Let’s perform a thought exercise. You are an NFL running back.
Check that, you are an undrafted, undersized, underdog NFL running back fighting for a roster spot. You’re playing in your first career NFL preseason game, participating in your first series of the game. Your first rush was nothing special. Your second rush went eight yards, but short of a first down.
You take the ball one more time, on 2nd-and-2. You find a hole for the first down and meet your first tackle attempt two yards later. But you don’t stop there. It doesn’t matter a linebacker has his arms around you, it doesn’t matter his teammates have joined him in attempting to stop you. You, all 5-foot-8 and 220 pounds of you, keep your legs moving until you’re 14 yards past the line of scrimmage.
It might be the most impressive thing you do all preseason. You get up, look down at the man you just carried 10 yards and unleash a primal yell before walking away.
A yellow flag flies into your peripheral vision. You have just committed a taunting penalty. Your progress is erased. Your team gets the first down, but is one yard short of where it was when the play began.
This is the experience of Indianapolis Colts running back Benny LeMay. This is the future of the NFL:
The NFL wrapped up its first round of preseason games on Sunday, but it wasn’t until the final game of the week that the implications of the league’s heavier taunting restrictions were fully realized.
In simply looking down at Carolina Panthers linebacker Josh Bynes, yelling and walking away, LeMay committed the kind of celebration the league has decided it no longer wants on the field, as NFL competition committee chairman Rich McKay explained in an official video:
“The NFL Players Association, coaches and competition committee have all made a strong statement regarding respect among everyone on the field,” McKay said in the video. “We saw an increase in actions that clearly are not within the spirit and intent of this rule and not representative of respect due opponents and others on the field.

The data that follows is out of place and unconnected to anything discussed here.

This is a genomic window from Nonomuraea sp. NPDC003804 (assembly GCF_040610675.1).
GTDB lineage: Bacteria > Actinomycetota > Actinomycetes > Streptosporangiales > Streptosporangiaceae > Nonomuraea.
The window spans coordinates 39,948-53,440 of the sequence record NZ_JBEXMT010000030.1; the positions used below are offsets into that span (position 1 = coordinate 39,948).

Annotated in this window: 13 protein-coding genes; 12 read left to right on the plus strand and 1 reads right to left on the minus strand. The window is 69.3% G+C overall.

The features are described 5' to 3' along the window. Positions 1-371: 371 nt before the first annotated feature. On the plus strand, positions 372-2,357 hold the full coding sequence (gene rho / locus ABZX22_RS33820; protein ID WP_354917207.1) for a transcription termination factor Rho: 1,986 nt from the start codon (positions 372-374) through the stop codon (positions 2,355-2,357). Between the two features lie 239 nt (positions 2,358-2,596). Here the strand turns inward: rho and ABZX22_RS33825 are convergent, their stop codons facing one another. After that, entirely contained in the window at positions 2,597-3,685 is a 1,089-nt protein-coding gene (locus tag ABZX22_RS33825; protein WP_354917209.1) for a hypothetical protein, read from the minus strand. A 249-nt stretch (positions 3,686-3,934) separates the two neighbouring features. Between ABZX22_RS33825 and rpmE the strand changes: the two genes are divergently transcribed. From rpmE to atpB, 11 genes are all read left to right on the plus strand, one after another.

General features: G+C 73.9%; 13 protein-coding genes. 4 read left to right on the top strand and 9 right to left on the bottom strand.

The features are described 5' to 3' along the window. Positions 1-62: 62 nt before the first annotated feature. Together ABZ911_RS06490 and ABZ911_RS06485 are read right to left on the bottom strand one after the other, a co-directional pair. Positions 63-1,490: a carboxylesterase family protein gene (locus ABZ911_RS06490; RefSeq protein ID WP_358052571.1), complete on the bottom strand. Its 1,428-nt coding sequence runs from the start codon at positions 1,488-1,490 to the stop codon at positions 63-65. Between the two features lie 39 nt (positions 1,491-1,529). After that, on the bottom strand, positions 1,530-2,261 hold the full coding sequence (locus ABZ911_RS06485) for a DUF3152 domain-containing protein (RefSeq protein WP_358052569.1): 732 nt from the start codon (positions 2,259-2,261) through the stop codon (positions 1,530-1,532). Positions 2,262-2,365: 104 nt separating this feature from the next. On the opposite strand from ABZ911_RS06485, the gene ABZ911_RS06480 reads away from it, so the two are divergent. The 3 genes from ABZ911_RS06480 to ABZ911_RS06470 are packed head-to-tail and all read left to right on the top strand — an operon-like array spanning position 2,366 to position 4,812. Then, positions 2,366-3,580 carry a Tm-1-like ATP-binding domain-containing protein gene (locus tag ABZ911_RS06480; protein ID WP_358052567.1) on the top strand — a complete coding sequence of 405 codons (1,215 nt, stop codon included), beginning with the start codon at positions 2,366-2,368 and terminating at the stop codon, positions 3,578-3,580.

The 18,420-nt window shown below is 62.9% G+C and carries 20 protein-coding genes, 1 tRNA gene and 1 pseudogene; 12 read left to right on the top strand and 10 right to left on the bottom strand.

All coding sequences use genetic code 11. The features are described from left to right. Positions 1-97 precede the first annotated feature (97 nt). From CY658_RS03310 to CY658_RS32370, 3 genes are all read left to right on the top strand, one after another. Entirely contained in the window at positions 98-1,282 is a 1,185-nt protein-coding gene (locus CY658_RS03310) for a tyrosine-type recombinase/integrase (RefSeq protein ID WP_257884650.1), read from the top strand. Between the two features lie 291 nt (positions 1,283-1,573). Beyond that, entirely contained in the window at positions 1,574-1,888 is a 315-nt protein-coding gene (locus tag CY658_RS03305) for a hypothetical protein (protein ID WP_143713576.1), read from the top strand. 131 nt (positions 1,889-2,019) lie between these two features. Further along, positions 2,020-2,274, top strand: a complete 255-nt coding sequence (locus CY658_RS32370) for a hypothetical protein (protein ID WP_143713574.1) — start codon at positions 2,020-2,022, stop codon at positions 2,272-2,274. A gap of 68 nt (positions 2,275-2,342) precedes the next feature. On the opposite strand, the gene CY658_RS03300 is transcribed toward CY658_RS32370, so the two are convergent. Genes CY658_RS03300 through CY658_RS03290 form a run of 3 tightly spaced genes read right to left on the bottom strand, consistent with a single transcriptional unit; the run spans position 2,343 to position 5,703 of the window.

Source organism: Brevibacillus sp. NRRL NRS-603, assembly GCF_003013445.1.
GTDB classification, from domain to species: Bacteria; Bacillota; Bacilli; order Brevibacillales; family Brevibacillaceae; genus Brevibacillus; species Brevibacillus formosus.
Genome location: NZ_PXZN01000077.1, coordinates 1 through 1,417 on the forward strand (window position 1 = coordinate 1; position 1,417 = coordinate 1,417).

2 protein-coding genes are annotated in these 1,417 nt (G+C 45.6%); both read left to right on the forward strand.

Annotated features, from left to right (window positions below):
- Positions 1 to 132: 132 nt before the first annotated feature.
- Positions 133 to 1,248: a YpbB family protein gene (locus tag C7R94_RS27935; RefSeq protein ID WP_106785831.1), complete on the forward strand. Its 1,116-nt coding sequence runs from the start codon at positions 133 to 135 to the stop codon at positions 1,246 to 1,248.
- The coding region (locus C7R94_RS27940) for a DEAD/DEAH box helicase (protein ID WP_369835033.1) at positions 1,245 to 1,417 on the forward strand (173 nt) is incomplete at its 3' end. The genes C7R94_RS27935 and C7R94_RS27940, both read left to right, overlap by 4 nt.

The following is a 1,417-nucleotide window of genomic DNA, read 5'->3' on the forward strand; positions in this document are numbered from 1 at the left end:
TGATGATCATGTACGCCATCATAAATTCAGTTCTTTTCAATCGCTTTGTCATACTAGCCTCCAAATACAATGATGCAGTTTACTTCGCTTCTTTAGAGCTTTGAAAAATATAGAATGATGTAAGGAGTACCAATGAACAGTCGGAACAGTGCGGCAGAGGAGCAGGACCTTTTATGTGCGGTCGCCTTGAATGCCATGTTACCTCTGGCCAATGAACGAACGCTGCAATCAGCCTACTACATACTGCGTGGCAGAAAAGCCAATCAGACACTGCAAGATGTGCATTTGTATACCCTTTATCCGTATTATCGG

“Game officials have been instructed to strictly enforce the taunting rules, and players and coaches are reminded that two taunting penalties committed by an individual player will result in automatic disqualification. In addition, the taunting player may be fined and/or suspended depending on the severity of the actions.”
LeMay, an undrafted running back out of Charlotte, would finish the game with 26 rushing yards and a touchdown on six attempts in a 21-18 Colts win. Had he committed one more taunting penalty, he would have been automatically ejected. He was much more, er, respectful after the touchdown.
This apparently what the NFL wants. All success at the direct expense of an opponent — a powerful run up the middle, a highlight-reel catch, a sack at a critical junction of the game — must be celebrated without showing up said opponent.
Forget the No Fun League, this is basically Major League Baseball.
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